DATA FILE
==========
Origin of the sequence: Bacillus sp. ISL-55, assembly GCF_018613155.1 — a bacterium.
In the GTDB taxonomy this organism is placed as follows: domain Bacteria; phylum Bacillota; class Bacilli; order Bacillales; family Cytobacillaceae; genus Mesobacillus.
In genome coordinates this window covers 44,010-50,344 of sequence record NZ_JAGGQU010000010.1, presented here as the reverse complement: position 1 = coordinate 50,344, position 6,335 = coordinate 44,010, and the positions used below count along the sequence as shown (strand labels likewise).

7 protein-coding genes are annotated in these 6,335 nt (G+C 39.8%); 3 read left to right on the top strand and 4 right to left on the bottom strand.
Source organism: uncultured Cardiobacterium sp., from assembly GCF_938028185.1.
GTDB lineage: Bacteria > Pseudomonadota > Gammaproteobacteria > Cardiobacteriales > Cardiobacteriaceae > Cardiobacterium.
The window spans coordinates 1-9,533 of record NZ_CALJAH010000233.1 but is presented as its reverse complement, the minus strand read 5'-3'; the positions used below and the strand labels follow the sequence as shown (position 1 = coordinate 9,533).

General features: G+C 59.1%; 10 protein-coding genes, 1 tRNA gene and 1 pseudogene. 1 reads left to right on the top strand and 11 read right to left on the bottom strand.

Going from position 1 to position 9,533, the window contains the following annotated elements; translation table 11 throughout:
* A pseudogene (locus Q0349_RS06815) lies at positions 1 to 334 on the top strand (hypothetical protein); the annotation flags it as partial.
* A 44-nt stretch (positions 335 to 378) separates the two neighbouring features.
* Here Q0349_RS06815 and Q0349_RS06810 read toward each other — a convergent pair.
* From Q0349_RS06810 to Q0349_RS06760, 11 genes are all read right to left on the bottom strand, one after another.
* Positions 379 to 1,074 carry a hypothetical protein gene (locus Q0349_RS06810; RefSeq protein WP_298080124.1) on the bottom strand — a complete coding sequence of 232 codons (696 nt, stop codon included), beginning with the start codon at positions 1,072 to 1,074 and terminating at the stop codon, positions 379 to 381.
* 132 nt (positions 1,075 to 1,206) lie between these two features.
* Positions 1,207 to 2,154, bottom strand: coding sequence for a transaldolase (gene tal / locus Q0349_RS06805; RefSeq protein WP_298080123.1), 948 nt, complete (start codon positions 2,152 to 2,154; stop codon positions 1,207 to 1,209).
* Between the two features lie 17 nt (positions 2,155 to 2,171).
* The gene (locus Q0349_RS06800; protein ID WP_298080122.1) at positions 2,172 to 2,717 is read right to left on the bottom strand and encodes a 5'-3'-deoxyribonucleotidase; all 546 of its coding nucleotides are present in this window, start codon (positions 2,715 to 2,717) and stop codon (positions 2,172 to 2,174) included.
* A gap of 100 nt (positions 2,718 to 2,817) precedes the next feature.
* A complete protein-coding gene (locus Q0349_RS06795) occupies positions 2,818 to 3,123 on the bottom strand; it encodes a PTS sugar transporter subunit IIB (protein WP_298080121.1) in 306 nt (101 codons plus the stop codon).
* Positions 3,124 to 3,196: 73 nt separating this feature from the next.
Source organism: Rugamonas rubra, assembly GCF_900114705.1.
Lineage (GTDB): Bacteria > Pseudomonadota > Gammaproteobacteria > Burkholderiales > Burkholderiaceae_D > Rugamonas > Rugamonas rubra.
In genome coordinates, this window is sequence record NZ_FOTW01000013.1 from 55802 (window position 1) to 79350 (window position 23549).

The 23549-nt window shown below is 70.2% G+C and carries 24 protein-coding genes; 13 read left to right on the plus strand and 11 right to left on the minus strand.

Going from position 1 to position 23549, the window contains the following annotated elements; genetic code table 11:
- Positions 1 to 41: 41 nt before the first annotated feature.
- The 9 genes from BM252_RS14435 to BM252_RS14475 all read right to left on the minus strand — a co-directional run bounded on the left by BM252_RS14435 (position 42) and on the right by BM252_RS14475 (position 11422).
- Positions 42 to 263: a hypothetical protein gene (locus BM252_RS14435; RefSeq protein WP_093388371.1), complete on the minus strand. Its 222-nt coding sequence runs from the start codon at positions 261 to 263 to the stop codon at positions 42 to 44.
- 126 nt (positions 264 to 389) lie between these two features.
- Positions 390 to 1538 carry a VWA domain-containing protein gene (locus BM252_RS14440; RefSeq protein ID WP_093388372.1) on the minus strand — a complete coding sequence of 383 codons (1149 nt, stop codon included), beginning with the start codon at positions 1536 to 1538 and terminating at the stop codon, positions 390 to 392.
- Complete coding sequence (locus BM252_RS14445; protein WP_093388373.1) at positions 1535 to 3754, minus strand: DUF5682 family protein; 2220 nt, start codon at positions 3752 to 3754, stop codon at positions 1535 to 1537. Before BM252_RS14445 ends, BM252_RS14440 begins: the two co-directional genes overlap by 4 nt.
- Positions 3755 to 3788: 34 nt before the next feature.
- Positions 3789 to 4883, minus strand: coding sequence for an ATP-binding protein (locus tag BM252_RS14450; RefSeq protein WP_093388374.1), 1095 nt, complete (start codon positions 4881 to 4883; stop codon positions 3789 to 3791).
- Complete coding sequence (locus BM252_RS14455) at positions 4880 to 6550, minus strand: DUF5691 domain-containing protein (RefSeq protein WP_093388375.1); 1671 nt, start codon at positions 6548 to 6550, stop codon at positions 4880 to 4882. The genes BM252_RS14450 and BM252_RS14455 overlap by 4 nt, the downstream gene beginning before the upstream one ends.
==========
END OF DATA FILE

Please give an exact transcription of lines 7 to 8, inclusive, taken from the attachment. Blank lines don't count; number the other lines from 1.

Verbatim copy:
The window spans coordinates 1-9,533 of record NZ_CALJAH010000233.1 but is presented as its reverse complement, the minus strand read 5'-3'; the positions used below and the strand labels follow the sequence as shown (position 1 = coordinate 9,533).

General features: G+C 59.1%; 10 protein-coding genes, 1 tRNA gene and 1 pseudogene. 1 reads left to right on the top strand and 11 read right to left on the bottom strand.